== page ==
Clients are interested in passing on values to heirs but don’t know where to begin. This is a good time for advisors to become familiar with the “Ethical Will.”
When you ask your clients what they’re interested in passing on to their heirs, you probably expect them to talk about their financial assets. After all, we’ve been trained to believe that wealthy individuals are primarily focused on passing on their assets. Surprisingly, that’s not the case.
Age Wave is a company that describes itself as “the nation’s foremost thought leader on issues relating to an aging population.” Founded in 1986 by Ken Dychtwald, a famous demographer, for more than 30 years, the company has been encouraging employers and institutions to reinvent their products, marketing and workforce to capitalize upon our country’s trends in aging.
In 2005, Age Wave, Allianz Life Insurance Company of North America and Harris Interactive conducted the most significant study of intergenerational wealth transfer ever undertaken. In the study, they asked over 2,600 high net worth individuals to define “leaving a legacy.” The study’s results identified the “four pillars of legacy,” as the most important things the respondents wanted to pass on to their heirs. In order of importance the “four pillars of legacy” are:
- Values and life lessons
- Personal possessions of emotional value
- Wishes and directions to be fulfilled, and
- Financial assets and real estate
If your clients are most interested in passing on values and life lessons and you don’t know where to begin the discussion, this is a good time for you to become familiar the “Ethical Will.”
Unlike a legal will that dictates how an individual’s property will be distributed at death, an Ethical Will has no legal standing and it has nothing to do with transferring property at death. Instead, an Ethical Will is the product of an ancient tradition in which the individual shares his or her life story, personal values, blessings and advice with future generations of their family. According to Dr. Barry K. Baines, the author of Ethical Wills, “legal wills bequeath valuables, ethical wills bequeath values.”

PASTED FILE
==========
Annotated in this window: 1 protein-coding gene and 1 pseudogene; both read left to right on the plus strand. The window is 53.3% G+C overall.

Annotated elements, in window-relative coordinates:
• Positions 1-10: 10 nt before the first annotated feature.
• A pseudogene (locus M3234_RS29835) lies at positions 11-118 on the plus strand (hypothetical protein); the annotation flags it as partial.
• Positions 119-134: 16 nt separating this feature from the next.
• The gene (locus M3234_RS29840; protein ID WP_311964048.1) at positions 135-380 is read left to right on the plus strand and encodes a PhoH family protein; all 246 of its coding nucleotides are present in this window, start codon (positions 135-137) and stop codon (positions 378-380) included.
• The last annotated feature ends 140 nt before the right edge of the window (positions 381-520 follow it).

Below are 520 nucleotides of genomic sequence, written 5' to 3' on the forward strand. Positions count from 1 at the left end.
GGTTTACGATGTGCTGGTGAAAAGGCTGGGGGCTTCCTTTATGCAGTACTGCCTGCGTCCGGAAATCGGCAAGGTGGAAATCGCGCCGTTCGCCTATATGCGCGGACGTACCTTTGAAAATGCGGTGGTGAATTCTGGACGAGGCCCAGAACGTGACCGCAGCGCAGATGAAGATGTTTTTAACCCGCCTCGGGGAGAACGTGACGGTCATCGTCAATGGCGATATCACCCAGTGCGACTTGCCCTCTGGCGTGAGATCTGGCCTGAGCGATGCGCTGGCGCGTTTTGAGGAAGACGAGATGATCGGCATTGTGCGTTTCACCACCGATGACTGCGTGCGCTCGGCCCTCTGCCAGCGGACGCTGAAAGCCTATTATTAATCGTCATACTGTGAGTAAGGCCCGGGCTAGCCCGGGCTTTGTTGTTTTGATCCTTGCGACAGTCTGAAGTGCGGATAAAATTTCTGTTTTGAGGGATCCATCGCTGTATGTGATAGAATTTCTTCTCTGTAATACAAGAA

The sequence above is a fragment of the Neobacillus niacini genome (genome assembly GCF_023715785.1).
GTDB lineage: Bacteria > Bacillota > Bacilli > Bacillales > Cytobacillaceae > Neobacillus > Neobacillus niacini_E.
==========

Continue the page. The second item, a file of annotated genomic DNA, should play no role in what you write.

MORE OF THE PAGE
We offer two tools to help you with these client conversations: an article titled, “The Ethical Will” and the Ethical Will/Family Legacy Letter Worksheet. The article will give you a more in-depth understanding of an Ethical Will and the worksheet is a tool you can share with your clients to help them answer the questions that will form the foundation of their Ethical Will. In addition to giving your clients the tools to help them create an Ethical Will that will help them share their values, life experiences and beliefs with current and future family generations, you may also want to offer the services of one of your staff members to help your client put their Ethical Will into a narrative form. If you’d like a copy of these resources, then feel free to reach out to us.
This year, instead of just sending your clients a holiday card, give them the priceless gift they really want but don’t know where to find, the gift of legacy.